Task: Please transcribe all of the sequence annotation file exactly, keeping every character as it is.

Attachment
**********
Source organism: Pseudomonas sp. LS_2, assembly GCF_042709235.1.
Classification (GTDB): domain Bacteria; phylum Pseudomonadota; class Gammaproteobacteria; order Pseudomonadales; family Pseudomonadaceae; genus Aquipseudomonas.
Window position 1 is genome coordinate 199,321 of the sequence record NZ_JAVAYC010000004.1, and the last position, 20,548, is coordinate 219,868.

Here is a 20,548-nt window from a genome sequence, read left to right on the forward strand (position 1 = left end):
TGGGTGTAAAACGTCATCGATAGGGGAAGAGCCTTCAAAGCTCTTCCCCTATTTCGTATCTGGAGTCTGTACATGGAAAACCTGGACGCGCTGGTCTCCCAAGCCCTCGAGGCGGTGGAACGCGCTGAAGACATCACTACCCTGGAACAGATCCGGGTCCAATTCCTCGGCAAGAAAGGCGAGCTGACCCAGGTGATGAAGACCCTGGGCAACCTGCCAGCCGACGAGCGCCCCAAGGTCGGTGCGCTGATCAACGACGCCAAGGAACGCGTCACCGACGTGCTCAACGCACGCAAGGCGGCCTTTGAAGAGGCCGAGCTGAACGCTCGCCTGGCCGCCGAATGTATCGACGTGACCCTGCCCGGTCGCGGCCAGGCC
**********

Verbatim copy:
Source organism: Pseudomonas sp. LS_2, assembly GCF_042709235.1.
Classification (GTDB): domain Bacteria; phylum Pseudomonadota; class Gammaproteobacteria; order Pseudomonadales; family Pseudomonadaceae; genus Aquipseudomonas.
Window position 1 is genome coordinate 199,321 of the sequence record NZ_JAVAYC010000004.1, and the last position, 20,548, is coordinate 219,868.

Here is a 20,548-nt window from a genome sequence, read left to right on the forward strand (position 1 = left end):
TGGGTGTAAAACGTCATCGATAGGGGAAGAGCCTTCAAAGCTCTTCCCCTATTTCGTATCTGGAGTCTGTACATGGAAAACCTGGACGCGCTGGTCTCCCAAGCCCTCGAGGCGGTGGAACGCGCTGAAGACATCACTACCCTGGAACAGATCCGGGTCCAATTCCTCGGCAAGAAAGGCGAGCTGACCCAGGTGATGAAGACCCTGGGCAACCTGCCAGCCGACGAGCGCCCCAAGGTCGGTGCGCTGATCAACGACGCCAAGGAACGCGTCACCGACGTGCTCAACGCACGCAAGGCGGCCTTTGAAGAGGCCGAGCTGAACGCTCGCCTGGCCGCCGAATGTATCGACGTGACCCTGCCCGGTCGCGGCCAGGCC